Assistant Professor of Medicine
Keck School of Medicine of USC
- Brain Regulation of Appetite and Eating Behavior
- Effects of Sugar on Brain Reward and Energy Signaling Pathways
- Brain and Appetitive Response to High-Reward Foods
- Maternal-Fetal Programming for Obesity and Diabetes
Research OverviewWe have two main areas of interest: 1) Understanding how the brain regulates appetite and eating behavior, and (2) Identifying early life determinants of obesity, diabetes and cardiovascular disease.
Our work in the area of brain appetite regulation has been focused on determining the effects of high-reward foods (like sugar) on brain pathways that regulate appetite and food intake. Our findings to date show differential effects of two simple sugars, glucose and fructose, on brain pathways relevant to eating behavior. Using functional magnetic resonance imaging (fMRI), we showed that acute consumption of glucose but not fructose decreased activity in brain appetite and reward pathways and increased satiety in lean adults. These findings suggest that while glucose suppresses brain activity in regions that promote the desire to eat, fructose may promote overeating through its inability to effectively suppress food-seeking behavior (Page et al, JAMA 2013).
Our group also recently found that when obese, young adults viewed pictures of high-calorie foods (like a picture of chocolate cake), their brain appetite and reward centers were stimulated, and they reported greater hunger and desire to eat (Luo et al, Obesity 2013). We are now conducting studies to determine brain and appetite responses to dual stimulation by food images and sugar intake.
Our second area of interest is understanding how early life exposures may lead to an increased risk for obesity and type 2 diabetes. Our current NIH funded project is aimed at understanding the effects of exposure to maternal gestational diabetes on risks for obesity and diabetes in offspring. To date, we have demonstrated an excess of obesity in children who were exposed to maternal diabetes in utero. We are currently conducting studies aimed at understanding potential neuroendocrine mechanisms by which these intergenerational effects occur.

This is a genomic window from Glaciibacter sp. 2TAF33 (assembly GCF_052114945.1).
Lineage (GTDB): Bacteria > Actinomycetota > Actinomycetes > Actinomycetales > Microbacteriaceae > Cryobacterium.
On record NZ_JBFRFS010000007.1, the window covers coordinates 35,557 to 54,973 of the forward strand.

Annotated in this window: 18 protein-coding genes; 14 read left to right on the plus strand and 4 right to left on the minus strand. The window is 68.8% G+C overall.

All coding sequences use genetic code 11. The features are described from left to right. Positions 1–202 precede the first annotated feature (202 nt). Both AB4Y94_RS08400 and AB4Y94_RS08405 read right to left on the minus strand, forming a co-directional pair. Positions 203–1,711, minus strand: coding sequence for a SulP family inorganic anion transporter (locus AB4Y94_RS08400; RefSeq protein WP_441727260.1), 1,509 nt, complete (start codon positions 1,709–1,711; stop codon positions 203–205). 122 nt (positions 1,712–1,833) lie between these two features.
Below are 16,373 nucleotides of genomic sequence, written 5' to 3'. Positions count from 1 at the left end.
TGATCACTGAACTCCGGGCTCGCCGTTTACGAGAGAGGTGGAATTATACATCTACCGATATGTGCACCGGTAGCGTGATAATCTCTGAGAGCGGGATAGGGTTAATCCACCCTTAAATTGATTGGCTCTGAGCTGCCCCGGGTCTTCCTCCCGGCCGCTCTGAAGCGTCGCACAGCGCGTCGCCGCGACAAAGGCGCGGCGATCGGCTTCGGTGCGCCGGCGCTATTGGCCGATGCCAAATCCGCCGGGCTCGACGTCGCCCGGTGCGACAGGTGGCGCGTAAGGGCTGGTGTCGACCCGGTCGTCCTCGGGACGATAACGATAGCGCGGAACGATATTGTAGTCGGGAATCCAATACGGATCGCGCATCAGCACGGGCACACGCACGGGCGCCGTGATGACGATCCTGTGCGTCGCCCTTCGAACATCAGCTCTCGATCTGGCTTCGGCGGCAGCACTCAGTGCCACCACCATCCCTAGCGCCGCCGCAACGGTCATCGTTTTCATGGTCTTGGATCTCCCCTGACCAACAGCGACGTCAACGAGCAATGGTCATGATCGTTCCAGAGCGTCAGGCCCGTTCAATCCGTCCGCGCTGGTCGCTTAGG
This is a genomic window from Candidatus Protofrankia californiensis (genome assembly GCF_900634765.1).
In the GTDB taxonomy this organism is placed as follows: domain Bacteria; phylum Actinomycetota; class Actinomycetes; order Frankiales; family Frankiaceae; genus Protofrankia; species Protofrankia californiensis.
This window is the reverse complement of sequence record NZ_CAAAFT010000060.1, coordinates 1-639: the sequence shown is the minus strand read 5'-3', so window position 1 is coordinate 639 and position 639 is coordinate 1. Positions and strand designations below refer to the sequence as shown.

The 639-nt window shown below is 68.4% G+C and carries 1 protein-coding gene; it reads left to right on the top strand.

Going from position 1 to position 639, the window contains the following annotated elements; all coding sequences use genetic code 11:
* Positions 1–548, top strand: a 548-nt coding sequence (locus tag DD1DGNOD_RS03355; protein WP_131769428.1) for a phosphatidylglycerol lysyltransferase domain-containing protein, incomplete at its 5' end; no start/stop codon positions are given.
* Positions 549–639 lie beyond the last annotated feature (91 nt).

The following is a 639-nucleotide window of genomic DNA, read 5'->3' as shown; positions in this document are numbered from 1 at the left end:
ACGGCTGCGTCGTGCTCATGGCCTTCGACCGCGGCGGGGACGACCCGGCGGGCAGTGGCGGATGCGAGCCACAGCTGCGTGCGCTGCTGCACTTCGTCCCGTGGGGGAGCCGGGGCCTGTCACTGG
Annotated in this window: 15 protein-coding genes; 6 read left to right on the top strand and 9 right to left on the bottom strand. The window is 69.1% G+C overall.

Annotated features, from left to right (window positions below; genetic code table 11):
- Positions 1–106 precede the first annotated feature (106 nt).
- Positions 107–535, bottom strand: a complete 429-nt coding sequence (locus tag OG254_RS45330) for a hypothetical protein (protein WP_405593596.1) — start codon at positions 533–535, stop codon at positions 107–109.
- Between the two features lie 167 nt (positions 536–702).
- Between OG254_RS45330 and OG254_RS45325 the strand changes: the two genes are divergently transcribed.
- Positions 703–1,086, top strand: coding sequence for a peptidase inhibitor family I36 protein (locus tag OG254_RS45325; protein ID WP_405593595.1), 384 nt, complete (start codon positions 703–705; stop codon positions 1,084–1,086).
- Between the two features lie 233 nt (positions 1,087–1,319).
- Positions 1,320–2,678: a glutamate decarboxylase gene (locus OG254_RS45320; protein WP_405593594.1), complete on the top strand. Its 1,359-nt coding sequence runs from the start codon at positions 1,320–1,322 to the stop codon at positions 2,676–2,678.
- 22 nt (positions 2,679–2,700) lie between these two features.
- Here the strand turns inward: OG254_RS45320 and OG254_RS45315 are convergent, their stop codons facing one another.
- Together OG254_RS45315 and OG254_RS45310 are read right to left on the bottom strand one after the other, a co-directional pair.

Mailing Address MC 9113
Office Location Diabetes and Obesity Research
Office Phone (323) 442-2804
Lab Location Diabetes and Obesity Research
Office Location Diabetes and Obesity Research
- BS 1994 Exercise Science, University of Southern California, Los Angeles, CA
- MS 1998 Physiology, University of Oklahoma, OKC, OK
- MD 2002, USC Keck School of Medicine, Los Angeles, CA
- Post-Doctoral Residency 2005, Internal Medicine, Yale School of Medicine
- Post-Doctoral Fellowship 2008, Endocrinology & Metabolism, Yale School of Medicine
- Post-Doctoral Fellowship 2009, Neuroimaging in Science, Yale School of Medicine
- Luo S, Romero A, Adam TC, Hu HH, Monterosso J, Page KA. Abdominal fat is associated with a greater brain reward response to high-calorie food cues in Hispanic women. Obesity (Silver Spring). 2013 Oct;21(10):2029-2036. PubMed
- Page KA, Chan O, Arora J, Belfort-DeAguiar R, Dzuira J, Roehmholdt B, Cline GW, Naik S, Sinha R, Constable RT, Sherwin RS. Effects of Fructose vs Glucose on Regional Cerebral Blood Flow in Brain Regions Involved with Appetite and Reward Pathways. JAMA. 2013 Jan 2;309(1):63-70. PubMed
- Gulanski BI, De Feyter HM, Page KA, Belfort-Deaguiar R, Mason GF, Rothman DL, Sherwin RS. Increased brain transport and metabolism of acetate in hypoglycemia unawareness. J Clin Endocrinol Metab. 2013 Sep;98(9):3811-20. PubMed
- Schafer RJ, Page KA, Arora J, Sherwin RS, Constable RT. BOLD response to semantic and syntactic processing during hypoglycemia is load-dependent. Brain Lang. 2012 Jan;120(1):1-14. PubMed
- Page KA, Seo D, Aguiar R, Lacadie C, Dzuira J, Naik S, Amarnath S, Constable RS, Sherwin RS, Sinha R. Circulating Glucose Levels Modulate Neural Control of Desire for High-Calorie Foods in Humans, J Clin Invest. 2011 Oct; 121(10):4161â9. PubMed
- Buchanan TA, Xiang AH, Page KA. Gestational Diabetes Mellitus: Risks and Management During and After Pregnancy. Nat Rev Endocrinol.2012 Nov;8(11):639-49. PubMed
- Page KA, Arora J, Qiu M, Relwani R, Constable RT, Sherwin RS. Small decrements in systemic glucose provoke increases in hypothalamic blood flow prior to the release of counterregulatory hormones. Diabetes, 2009 Feb;58(2):448-52. PubMed
- Page KA, Williamson A, Yu N, McNay EC, Dzuira J, McCrimmon RJ, Sherwin RS. Medium-chain fatty acids improve cognitive function in intensively treated type 1 diabetic patients and support in vitro synaptic transmission during acute hypoglycemia. Diabetes. 2009 May;58(5):1237-44. PubMed